Carter County Commission cautiously accepts $9 million in federal aid

Michael D. Smith
The Daily Ardmoreite

The Carter County Commission has accepted millions of dollars in federal aid in response to the coronavirus pandemic but commissioners want clearer guidance before committing the money to specific projects. Commissioners on Monday approved more than $9 million but may not know just how to spend it until later this year. 

 “We don’t want to do something we aren’t supposed to or shouldn’t, so we’re basically in a holding pattern on how this money can be utilized,” said Commissioner Jerry Alvord. 

Congress in March approved the $1.9 trillion aid package that most notably provided direct payments of up to $1,400 to most Americans. Also included in the package, known as the American Rescue Plan, is about $350 billion for state, local and tribal governments, according to the U.S. Department of the Treasury.  

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The Carter County Commission approved the receipt of over $9 in Congressional virus relief but will wait until more guidance is available before committing the funds for specific projects.

More than $65 billion will go directly to county governments across the country. Oklahoma counties will receive more than $768 million in aid from the recent Congressional aid package, according to the National Association of Counties. The package follows five earlier virus bills totaling about $4 trillion that Congress has enacted since last spring. 

Unlike previous coronavirus aid packages approved by Congress, the latest round of money coming to Carter County will not be distributed by any state agencies.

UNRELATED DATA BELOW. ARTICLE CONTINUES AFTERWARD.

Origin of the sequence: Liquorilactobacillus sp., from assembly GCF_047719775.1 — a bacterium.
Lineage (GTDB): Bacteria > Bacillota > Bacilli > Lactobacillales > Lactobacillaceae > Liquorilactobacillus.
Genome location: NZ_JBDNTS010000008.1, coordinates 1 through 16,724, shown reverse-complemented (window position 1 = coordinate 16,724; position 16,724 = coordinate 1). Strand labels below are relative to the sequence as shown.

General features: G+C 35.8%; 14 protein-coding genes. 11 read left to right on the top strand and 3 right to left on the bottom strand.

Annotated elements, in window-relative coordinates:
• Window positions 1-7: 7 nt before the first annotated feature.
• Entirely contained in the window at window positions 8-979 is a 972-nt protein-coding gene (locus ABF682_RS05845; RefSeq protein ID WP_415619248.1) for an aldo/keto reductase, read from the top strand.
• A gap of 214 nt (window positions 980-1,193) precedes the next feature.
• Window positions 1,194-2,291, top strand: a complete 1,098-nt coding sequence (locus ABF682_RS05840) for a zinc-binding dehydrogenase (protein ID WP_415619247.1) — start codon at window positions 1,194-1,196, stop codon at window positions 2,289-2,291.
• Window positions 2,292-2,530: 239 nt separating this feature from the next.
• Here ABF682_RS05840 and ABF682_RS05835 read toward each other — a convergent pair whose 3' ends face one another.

“Unlike before, this comes to us straight from the federal government and not through the state,” Alvord told commissioners. 

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Counties across the country have similar questions about how the recent round of federal aid can be spent, Alvord said. Commissioners could have to wait until later in the fall before more guidance is available from the state attorney general and state auditor. 

Instead of simply sitting on the funds, Alvord said the commission has received clarification that money can be deposited into an interest-bearing account until more guidance is available.  

“A lot of these monies are directed toward social services. That’s all great, but the county facilities are not created to manage social services. We don’t have a department that deals with social services so it’s a little bit of a concern to us and we want to be cautious,” said Alvord. 

In other business, the commission on Monday: 

  • Tabled two plat maps until ownership details are clarified; 
  • Approved assistance for county redistricting; 
  • Approved agreements for IT systems and services at the county assessor and clerk offices; 
  • Tabled a detention transportation agreement until more details are available; 
  • Approved a $500 donation for canine needs for the sheriff’s department; 
  • Declared a sheriff’s department vehicle surplus for trade; 
  • Approved county payroll, requisitions and purchase orders.